Wednesday, February 16, 2011

Dear Jon (January 25, 2011)

My middle son is at Boot Camp for the US Navy.  I'll be posting some notes sent by me to him here on the site over the next few weeks.  Just notes from a Dad to one of his boys who decided that the Navy needed HIM.

Why?  Because I'm thinking that these will remain in cyberspace long after I'm gone - and maybe they'll help another Dad get through the days following the departure of his Son or Daughter to Great Lakes, IL.  The experience has been 'different', but manageable.  I'll not post my son's letters home since they are HIS to share if he wants to in the future.  I'm done making decisions for my boy as my boy is racing head-long to becoming a man.  

I hope the series of 'Dear Jon' letters will provide you with some support, from someone who is living the magic first-hand.  Trust in you children - they'll more often than not surprise you (typically, in a 'good' way). 


Regards,

Mike (a.k.a.:  Dad, or in some places, 'Moos')



January 25, 2011

Dear Jon,

Mom told me that she’s already sent you some letters over the past week or so.  I’ve been holding off writing because, like you in your ‘Form Letter’, I didn’t know exactly what to say.

Well, here’s the news from home:

a.    It’s cold.  It’s really cold.  Yesterday morning on the way to work the guy on the radio said it was -10 degrees with a wind chill of -20.  Sandy and Kelly (you know, 'the dogs') have figured out that when it’s THIS cold that you don’t run outside and bark in all directions at once hoping to find something to bark AT.  Door slides open, they run out, sit down (well, you know) and come back without me having to yell ‘Cheese Cake’ at them.  They are smarter than I have given them credit for being all these years.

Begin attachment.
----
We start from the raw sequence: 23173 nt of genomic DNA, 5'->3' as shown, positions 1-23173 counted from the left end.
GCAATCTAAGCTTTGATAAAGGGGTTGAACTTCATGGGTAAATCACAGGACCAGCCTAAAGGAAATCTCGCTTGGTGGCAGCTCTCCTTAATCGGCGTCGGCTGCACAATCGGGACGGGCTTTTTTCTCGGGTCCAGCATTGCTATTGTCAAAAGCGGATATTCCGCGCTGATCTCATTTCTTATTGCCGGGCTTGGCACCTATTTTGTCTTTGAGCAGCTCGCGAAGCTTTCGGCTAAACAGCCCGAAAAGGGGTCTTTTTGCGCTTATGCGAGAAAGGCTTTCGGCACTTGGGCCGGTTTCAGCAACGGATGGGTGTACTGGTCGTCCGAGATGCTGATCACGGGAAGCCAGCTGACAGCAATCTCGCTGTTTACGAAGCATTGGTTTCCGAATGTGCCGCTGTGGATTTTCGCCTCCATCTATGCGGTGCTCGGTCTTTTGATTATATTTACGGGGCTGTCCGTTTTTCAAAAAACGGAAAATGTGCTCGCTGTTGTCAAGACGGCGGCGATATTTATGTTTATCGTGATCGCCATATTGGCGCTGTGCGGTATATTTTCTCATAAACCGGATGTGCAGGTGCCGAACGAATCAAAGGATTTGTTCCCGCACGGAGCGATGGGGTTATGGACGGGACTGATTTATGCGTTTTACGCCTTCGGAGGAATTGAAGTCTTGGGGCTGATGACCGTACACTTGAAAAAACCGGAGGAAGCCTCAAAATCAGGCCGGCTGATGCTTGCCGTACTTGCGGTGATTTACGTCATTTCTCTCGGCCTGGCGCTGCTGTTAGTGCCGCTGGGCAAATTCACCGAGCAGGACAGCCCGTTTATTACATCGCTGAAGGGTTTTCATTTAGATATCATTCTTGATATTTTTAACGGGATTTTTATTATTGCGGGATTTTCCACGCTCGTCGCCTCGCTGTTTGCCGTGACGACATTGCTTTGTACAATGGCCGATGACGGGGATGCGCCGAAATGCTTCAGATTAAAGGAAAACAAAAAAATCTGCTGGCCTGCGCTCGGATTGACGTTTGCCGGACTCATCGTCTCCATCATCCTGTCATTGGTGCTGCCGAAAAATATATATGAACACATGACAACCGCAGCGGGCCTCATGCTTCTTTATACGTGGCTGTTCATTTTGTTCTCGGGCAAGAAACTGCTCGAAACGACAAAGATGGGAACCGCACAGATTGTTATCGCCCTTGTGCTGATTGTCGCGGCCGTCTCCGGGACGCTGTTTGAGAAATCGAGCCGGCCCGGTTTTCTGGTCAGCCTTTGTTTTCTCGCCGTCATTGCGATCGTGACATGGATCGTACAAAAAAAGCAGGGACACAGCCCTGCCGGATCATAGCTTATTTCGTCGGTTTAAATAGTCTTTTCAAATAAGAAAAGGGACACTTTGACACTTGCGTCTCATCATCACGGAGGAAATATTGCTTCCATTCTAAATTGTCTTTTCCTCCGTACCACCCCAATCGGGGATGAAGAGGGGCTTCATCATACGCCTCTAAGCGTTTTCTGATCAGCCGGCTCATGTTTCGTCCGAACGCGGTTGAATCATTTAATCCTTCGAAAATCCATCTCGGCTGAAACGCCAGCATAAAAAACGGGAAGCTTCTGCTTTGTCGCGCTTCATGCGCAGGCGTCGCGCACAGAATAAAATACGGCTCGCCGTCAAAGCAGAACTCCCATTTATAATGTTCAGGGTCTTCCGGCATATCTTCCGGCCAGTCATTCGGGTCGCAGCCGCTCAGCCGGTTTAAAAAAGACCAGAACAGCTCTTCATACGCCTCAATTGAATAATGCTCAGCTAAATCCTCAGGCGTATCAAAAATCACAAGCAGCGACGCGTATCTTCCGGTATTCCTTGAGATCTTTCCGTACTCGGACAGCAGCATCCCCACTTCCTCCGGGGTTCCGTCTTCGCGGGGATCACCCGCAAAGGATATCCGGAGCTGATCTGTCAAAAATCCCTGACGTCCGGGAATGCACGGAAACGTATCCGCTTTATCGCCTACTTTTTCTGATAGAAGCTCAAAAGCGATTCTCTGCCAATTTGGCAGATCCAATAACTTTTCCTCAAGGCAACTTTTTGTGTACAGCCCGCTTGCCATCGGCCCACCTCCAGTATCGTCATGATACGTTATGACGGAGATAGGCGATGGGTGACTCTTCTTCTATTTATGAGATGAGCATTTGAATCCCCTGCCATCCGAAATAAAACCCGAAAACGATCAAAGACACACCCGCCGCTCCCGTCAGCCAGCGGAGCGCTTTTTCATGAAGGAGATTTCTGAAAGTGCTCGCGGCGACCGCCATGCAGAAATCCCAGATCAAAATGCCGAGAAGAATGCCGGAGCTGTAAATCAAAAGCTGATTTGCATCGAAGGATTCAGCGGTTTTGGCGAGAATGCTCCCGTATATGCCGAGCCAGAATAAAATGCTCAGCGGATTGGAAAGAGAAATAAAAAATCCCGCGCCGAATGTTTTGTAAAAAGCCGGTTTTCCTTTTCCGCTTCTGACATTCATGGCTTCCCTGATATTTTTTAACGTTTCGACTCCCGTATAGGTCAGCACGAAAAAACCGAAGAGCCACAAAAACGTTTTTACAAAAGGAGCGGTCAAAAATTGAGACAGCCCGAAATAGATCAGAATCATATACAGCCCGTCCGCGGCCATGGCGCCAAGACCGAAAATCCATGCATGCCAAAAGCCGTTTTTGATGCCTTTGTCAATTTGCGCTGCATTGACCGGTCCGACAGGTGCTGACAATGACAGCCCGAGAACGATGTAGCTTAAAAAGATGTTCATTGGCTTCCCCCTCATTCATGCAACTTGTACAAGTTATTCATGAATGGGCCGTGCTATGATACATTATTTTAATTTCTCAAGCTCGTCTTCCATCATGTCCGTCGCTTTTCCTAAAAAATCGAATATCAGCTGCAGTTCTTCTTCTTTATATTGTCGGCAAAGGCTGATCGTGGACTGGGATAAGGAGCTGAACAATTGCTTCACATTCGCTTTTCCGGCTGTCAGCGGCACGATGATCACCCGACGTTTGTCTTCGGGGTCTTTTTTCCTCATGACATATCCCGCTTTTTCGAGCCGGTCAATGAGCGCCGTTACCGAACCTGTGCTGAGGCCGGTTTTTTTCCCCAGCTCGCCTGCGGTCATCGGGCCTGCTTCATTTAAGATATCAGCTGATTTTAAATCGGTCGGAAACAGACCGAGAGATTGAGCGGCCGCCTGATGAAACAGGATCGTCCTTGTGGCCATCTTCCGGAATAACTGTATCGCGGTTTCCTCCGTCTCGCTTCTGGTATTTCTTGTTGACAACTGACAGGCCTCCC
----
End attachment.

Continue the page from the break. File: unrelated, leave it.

b.    Sandy keeps looking for you.  I put the jeans you wore to Great Lakes onto your bed next to hers and I find her lying by them from time to time.  For the first week after you left she slept in the living room on the love seat.  I think she was waiting for you to come home at night.  She sleeps in my room during the week when Mom’s in Syracuse now, though.  She’s a good dog, but she’s a bit ‘lost’ right now.  When Tim and I were on the Boy Scout camp-out last weekend Mom said she walked around the house whining all night.  Your leaving was bad, but Tim and I being gone too almost gave the Woobie Dog a stroke.  She’s fine now, we were only gone for an over-night trip (it was 2 degrees when the sun went down).
c.    You still have two fish.  One fish, two fish, clown fish, goo-bbie fish are doing well.  The ultra-violet filter thinga-ma-whats had a hose come apart when Ben was still home for the Christmas break and he put it back together again.  We heard noise, we saw bubbles, he fixed something (you’d better hope he comes home from college before it happens again, cause I’m not sure what he did.)  The bottom line is that they’re doing well (although that green slimy-wavy looking stuff is coming back again on the top rock).  When it’s above 10 degrees again I’ll take the rocks outside and hit ‘em with a garden hose (that’s how Dad’s fix stuff).